Sunday sermon on St Paul's Epistle to the Corinthians (1 Cor. 1:10-18):
Brethren, I beseech you, by the Name of our Lord Jesus Christ, that you all say the same thing, and that there be no dissensions among you, but that you be perfectly united in one mind and one purpose. For I have been informed about you, my brethren, by those of the house of Chloe, that there are quarrels among you. Now this is what I mean: each of you says, "I am of Paul," or "I am of Apollos," or "I am of Cephas," or "I am of Christ."
Has Christ been divided? Was Paul crucified for you? Or were you baptized in Paul's name? I thank God that I baptized none of you, but Crispus and Caius, lest anyone should say that you were baptized in my name. I baptized also the household of Stephanas. I am not aware of having baptized anyone else. For Christ did not send me to baptize, but to preach the Good News, not with the skill of eloquence, lest the Cross of Christ be made useless. For the message about the Cross is foolishness to those who are perishing, but to us who are being saved it is the power of God.
In the Name of the Father, and the Son, and the Holy Spirit, One God. Amen.
There is nothing worse than having divisions among people - in church or in society or in family. And St Paul warns us today against dissensions. He was writing to the Corinthian Christian community, which he established, but which had problems following what he taught about the love and unity of Christ.
They divided themselves into factions, some called themselves disciples of Paul, some - disciples of Apollos, who also preached the Gospel of Christ among them, while others called themselves disciples of Christ, trying to be the most original. All of this led to fights and arguments and disagreements about who was better. The church in Corinth was so young, yet already divided.
Writing to them to stop this childish behavior, St Paul also warns us to avoid divisions - on the Church-wide level and on the parish level and on the personal level. Christ cannot be divided, but disunity among the faithful leads to them losing membership in the Body of Christ, which is the Church.
St Paul calls factions and cliques in the Church childish because they are evidence of immaturity. In fact, any division among people is childish and immature. It’s a sign of selfishness. And selfishness in turn is a delusion where I think that I know better than others what to do and what to say.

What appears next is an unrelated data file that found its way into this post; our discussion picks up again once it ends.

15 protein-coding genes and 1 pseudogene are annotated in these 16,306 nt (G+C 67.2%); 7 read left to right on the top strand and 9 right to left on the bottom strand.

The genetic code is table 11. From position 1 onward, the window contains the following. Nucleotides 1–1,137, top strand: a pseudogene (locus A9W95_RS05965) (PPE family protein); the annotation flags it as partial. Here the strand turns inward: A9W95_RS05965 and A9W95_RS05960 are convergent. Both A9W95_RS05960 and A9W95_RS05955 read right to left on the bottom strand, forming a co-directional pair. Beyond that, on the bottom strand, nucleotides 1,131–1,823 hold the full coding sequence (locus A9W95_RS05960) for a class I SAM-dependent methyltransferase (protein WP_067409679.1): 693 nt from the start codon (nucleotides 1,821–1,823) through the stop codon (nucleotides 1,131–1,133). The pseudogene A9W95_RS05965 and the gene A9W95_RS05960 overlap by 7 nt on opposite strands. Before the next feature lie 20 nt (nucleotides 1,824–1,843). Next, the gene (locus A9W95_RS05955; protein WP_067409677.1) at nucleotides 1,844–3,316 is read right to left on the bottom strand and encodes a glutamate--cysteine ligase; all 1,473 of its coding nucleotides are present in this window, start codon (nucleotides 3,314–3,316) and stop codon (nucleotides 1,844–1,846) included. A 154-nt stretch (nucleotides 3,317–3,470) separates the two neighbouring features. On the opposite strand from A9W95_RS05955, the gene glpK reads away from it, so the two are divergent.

Factions and cliques among the faithful are also signs of lack of transparency and accountability. Accountability, first of all, to Christ, and then to each other. This all ties in to selfishness - acting selfishly, we think that there is no need to be accountable to anyone ... because we are under the illusion that we know better.
A community without accountability has nothing to do with Jesus Christ, that’s why St Paul warns so strongly against dissensions. But, he says, be perfectly united in one mind and one purpose. One mind and one purpose.
Christians can have only one mind - the mind of Christ, as in selfless, if not sacrificial, love for each other, and one purpose - preaching and witnessing to Christ in this world. There can be no other purpose for a church, it’s not money and fundraising, it’s not maintenance of things that will fall apart eventually anyway, it’s not preservation of a culture.
Don’t get me wrong, all these things are not unimportant, but they cannot be, they are not the singular purpose of our existence as a Christian community, as a church, as a family.
“One mind and one purpose” does not mean that there shouldn't be normal and healthy diversity of views among us, nor does it mean that there should be a total agreement on every minute detail of faith and life. Rather, the one mind and one purpose that we share in perfect unity are a common attitude and common commitment to mutual love, which includes complete transparency and accountability to each other.
Divisions happen when we fail to be in one mind of Christ, working for one purpose of living and witnessing to Jesus Christ as our only Lord and Savior.
Let us, as St Paul encourages us today, be perfectly united in this one mind and for one purpose that our witness to each other and to the world be not of divisions, but of unity and love in Jesus Christ, to Whom be glory now and forever.